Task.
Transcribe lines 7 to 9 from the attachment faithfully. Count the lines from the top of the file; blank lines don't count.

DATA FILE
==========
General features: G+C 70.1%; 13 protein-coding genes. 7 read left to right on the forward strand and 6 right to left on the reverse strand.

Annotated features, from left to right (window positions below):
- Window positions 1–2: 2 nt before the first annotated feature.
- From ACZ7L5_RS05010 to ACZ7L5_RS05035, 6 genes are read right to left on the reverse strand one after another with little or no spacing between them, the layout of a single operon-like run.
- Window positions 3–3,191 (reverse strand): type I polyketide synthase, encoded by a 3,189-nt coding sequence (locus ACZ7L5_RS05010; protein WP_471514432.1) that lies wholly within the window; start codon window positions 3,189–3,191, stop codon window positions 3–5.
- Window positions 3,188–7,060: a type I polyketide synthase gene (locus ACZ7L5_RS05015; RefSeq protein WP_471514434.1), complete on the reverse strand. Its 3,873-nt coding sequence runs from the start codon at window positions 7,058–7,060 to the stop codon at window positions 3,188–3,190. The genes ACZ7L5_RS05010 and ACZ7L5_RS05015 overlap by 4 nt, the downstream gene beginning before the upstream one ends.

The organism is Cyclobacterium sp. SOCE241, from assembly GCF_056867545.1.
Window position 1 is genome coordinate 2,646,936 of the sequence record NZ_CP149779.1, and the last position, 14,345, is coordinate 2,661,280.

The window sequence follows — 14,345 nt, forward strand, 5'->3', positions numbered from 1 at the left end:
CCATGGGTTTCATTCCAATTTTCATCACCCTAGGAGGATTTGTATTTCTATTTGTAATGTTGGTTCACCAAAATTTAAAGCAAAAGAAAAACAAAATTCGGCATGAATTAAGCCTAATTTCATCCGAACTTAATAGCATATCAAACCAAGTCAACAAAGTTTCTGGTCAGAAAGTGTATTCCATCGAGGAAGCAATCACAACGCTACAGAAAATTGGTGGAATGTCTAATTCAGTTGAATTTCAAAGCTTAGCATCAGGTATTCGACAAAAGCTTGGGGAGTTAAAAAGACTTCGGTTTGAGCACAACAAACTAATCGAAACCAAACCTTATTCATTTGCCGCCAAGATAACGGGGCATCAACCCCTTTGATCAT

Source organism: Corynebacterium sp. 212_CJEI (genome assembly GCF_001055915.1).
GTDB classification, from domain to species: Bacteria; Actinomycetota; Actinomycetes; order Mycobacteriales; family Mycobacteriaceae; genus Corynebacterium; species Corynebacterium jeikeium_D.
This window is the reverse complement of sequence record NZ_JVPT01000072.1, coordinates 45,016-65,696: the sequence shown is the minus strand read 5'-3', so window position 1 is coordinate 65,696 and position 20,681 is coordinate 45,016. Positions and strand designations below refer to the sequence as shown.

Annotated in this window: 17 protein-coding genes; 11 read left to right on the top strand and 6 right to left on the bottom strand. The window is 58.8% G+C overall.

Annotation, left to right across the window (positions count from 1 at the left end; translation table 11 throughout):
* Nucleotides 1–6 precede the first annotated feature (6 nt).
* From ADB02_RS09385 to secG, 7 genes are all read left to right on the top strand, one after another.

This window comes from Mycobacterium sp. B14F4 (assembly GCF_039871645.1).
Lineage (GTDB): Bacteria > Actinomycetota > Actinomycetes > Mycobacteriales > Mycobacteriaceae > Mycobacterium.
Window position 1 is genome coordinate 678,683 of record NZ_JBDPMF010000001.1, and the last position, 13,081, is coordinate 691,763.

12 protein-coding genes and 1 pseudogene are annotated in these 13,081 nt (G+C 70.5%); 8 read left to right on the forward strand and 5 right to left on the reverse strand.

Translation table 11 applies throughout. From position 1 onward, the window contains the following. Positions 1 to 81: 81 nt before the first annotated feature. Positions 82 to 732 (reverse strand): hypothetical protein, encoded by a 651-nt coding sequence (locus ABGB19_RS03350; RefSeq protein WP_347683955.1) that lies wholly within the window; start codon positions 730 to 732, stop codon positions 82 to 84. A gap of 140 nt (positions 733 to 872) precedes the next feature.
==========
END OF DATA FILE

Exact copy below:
The organism is Cyclobacterium sp. SOCE241, from assembly GCF_056867545.1.
Window position 1 is genome coordinate 2,646,936 of the sequence record NZ_CP149779.1, and the last position, 14,345, is coordinate 2,661,280.

The window sequence follows — 14,345 nt, forward strand, 5'->3', positions numbered from 1 at the left end: